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House overrides governor's veto
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The Georgia House of Representatives resoundingly overturned Gov. Sonny Perdue’s veto of the fiscal year 2007 amended budget Friday.

House members voted 163-5 to override the veto, which Perdue made during a Thursday night news conference.

“Our situation today reminds me of a Chinese proverb: ‘A man who cannot feed himself has one problem. A man who is full has many,’” Perdue said. “And that’s where I think we find ourselves with the ’07 budget.”

The $700 million supplemental budget also had a $142 million tax break for property owners, but Perdue said the House’s plan didn’t meet the state’s current obligations.

“The Georgia Constitution requires that the Legislature pass, and I sign,” Perdue said, “a budget ‘which shall provide for the appropriation of the funds necessary to operate all the various departments and agencies and to meet the current expenses of the state for the next fiscal year.’ It is my belief, that the FY07 amended budget that was transmitted to me today does not meet these constitutional requirements.”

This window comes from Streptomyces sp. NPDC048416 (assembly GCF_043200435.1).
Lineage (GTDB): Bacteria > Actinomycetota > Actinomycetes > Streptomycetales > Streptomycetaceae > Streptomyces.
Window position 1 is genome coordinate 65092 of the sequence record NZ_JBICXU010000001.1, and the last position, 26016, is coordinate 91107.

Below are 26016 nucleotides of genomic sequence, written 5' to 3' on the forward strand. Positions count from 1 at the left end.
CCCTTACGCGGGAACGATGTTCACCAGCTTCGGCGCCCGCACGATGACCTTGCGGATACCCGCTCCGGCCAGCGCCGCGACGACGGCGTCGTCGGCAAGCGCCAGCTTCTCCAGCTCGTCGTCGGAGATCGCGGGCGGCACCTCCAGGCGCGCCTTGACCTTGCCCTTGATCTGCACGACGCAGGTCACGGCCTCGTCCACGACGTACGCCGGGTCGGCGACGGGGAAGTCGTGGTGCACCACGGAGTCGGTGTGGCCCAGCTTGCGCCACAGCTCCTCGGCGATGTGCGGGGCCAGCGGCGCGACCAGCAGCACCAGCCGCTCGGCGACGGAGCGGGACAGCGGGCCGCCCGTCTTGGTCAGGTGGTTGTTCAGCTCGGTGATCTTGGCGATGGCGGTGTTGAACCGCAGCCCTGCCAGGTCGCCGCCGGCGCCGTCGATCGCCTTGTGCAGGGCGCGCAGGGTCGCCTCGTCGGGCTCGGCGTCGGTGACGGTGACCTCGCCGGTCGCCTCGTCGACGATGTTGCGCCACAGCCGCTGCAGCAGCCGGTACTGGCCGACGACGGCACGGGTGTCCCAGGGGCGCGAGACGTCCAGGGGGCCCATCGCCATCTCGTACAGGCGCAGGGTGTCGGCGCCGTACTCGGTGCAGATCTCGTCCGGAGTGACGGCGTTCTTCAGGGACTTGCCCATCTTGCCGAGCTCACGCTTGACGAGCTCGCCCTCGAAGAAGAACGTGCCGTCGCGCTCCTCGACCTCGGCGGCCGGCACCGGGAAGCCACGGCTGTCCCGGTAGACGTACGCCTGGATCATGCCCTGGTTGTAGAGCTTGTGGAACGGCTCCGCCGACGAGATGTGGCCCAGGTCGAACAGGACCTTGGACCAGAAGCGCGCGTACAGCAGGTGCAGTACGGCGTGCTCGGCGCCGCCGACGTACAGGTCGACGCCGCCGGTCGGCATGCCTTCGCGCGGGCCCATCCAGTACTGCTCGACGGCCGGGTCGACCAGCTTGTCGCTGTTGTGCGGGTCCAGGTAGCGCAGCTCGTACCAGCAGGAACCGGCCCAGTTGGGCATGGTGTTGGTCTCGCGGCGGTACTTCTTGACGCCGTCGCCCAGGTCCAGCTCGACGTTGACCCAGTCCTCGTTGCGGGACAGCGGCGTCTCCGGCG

The governor said the budget submitted to him does not fund necessary operations, does not meet the current expenses of the state and “does not meet the needs of Georgians.”

“This budget would lead to furloughs of literacy instructors and prosecutors, stopping cleanup of hazardous waste sites, halting health screening of newborns, letting up on Internet predators, leaving us unprepared for a pandemic flu outbreak and turning a blind eye to meth labs,” he said. “That is not going to happen on my watch.

“This budget does not meet the requirements of the Constitution, and that is why I am going to veto it. Right here, right now.”

Perdue also said his budget-writing team has tried to work with the legislature in crafting an amended spending plan for the rest of the fiscal year.

“Every year we work with them to get the best product, and in years past I have been impressed with the seriousness and conscientiousness with which they have approached this task, bringing ingenuity, creativity and new ideas to the table,” he said. But this year, we have a problem. It is a sad day when we come together having managed for four years, in lean times, and having done the people’s business so admirably — and then, when we come to the time when we can invest for the future, we can’t come to a mutual agreement on how to allocate Georgia’s resources.

“While the Legislature was considering this budget, I’m afraid politics got in the way of doing the right thing. I believe the House and Senate got into a bit of a brawl and realized too late that they were nearly out of time and had to come up with a compromise quickly. The budget process became more of a war than a respectful discussion. Unfortunately, the late night quick fix they came up with was the wrong solution for Georgia. I think many of the legislators realize that by now.”

Perdue threatened to call a special session if the House and Senate couldn’t get a budget done by Friday. The regular session was scheduled to end Friday.